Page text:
An axolotl is one of the most fascinating aquatic animals you could keep in your aquarium. They are neotenic salamanders, and as they are sexually mature in the larval stage of life, they never convert into a terrestrial form, but spend their whole lives underwater.
If you are wanting to keep this amazing creature in your aquarium, you need to do your research to ensure you can give it the best home possible, keeping it comfortable, well looked after – and happy!
So, can axolotls live with fish? Whether axolotls can live with fish is quite debated on, but it is generally not recommended. Axolotls do not need any tank mates and tend to do best when kept alone. Having tank mates for your axolotls will more than likely have more downsides than benefits.
Axolotls are not community creatures and don’t require other axolotls or fish to be kept around them to thrive. They do perfectly well on their own. They have specific requirements that can really only be met in the absence of other tank mates.
Read on to understand the best conditions to keep axolotls in, to give them the best life possible.
Can Axolotls Live With Fish?
Axolotls do not need tank mates to live happily. It really makes no difference to them. Ignoring whether or not axolotls want to live with fish or not – should they?
While axolotls can technically live with fish, it is recommended that they do not. There are a few reasons why tank mates should not be placed in an axolotls tank.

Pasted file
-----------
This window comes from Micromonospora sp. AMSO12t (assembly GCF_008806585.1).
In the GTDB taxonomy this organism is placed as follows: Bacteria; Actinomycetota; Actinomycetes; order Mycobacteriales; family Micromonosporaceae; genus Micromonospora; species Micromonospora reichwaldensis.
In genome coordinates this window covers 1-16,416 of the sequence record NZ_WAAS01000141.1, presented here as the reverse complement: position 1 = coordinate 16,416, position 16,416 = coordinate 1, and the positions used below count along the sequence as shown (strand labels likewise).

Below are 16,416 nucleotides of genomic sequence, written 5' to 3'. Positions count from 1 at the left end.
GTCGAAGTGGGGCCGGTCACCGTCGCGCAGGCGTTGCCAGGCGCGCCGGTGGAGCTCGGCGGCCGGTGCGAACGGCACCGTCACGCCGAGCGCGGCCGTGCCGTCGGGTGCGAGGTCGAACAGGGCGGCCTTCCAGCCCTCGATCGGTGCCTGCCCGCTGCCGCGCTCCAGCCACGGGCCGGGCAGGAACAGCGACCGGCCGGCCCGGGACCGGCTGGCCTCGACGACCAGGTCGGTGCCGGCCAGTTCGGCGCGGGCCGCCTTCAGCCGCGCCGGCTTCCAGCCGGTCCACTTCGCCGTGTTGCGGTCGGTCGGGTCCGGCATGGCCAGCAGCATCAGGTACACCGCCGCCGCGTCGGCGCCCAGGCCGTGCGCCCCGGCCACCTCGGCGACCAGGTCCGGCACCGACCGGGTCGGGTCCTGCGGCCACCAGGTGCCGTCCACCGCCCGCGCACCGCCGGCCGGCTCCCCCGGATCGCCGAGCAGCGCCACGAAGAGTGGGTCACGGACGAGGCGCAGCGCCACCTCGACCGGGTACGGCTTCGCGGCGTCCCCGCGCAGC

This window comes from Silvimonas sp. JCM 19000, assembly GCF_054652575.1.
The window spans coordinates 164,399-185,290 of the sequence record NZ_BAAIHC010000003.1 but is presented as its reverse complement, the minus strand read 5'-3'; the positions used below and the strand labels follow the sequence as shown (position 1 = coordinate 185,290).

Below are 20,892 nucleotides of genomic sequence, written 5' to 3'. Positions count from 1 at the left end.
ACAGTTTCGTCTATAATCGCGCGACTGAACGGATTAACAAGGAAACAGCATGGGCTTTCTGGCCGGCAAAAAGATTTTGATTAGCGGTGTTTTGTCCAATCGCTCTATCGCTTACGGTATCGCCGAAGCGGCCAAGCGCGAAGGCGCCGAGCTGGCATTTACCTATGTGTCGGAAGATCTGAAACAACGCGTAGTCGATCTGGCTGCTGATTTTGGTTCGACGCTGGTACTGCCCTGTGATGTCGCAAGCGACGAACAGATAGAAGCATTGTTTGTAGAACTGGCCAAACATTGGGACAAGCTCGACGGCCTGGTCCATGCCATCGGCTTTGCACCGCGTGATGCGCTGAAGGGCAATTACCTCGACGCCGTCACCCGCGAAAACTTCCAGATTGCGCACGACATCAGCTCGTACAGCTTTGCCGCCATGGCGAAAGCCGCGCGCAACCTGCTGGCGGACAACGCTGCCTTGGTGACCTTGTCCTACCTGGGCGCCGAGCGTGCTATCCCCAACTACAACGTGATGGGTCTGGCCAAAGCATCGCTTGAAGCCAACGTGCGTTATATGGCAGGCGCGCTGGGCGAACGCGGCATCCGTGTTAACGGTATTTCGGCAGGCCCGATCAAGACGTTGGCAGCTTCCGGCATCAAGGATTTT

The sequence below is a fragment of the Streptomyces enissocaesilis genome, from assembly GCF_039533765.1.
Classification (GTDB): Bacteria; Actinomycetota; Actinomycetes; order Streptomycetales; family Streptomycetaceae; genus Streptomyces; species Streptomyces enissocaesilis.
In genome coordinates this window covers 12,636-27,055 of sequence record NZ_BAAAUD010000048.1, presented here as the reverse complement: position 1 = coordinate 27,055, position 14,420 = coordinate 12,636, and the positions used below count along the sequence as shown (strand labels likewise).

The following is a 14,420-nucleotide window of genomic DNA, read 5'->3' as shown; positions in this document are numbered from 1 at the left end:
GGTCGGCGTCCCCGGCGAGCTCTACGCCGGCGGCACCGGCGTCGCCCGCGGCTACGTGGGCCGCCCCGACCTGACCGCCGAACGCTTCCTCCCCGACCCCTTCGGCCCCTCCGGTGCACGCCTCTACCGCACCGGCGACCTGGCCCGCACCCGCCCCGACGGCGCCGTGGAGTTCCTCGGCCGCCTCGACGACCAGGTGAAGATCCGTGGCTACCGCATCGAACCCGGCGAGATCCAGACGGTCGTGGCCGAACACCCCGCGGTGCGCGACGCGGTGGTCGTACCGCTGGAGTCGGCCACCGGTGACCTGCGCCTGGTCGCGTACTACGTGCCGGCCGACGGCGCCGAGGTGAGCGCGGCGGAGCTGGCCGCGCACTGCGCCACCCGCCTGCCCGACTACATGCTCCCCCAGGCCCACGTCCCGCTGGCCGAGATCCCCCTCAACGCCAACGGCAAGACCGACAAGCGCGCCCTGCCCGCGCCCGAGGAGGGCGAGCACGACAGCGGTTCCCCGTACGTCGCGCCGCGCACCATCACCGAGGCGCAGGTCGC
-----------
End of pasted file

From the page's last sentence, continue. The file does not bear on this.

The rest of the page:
Here are some reasons why axolotls should live alone:
Risk of Injury and Infection
Axolotls are slow and take their time lazying about. Because of this, other fish might nip the fins of an axolotl, which is not so bad as axolotls can regenerate gills and body parts, but there might be secondary infections caused which can be fatal. This is especially true if opportunistic parasites are in the water.
Axolotls will try to eat small fish and crustaceans kept in their tank. If the crustacean or fish is too large, they might still try to swallow them whole, which could lead to them getting stuck – causing impaction, which could be fatal to the axolotl (as well as the victim).
Will Axolotls Eat Fish?
Axolotls are carnivores, and, as we said, they will try to eat small fish or crustaceans in their tank that they can swallow whole.
Your axolotl will see his small fish companions as lunch, and will not be able to ignore them swimming around, and will eat any small fish or crustaceans that comes their way.
Even larger fish and crustaceans can be in danger. If the axolotl cannot swallow the fish whole, they might still try to do so. As we said before, not only does this mean injury and probably death to the fish, but it could pose a choking or impaction threat to the axolotl.
If the fish or crustaceans is not small enough to fit into the axolotl’s mouth, there is a good chance that they might still try to swallow them, and only end up swallowing them halfway.
This could cause them to choke on the food that is too big for them to swallow, and if it is stuck at an angle, it might not be able to be expelled. This could lead to impaction which can be fatal for axolotls.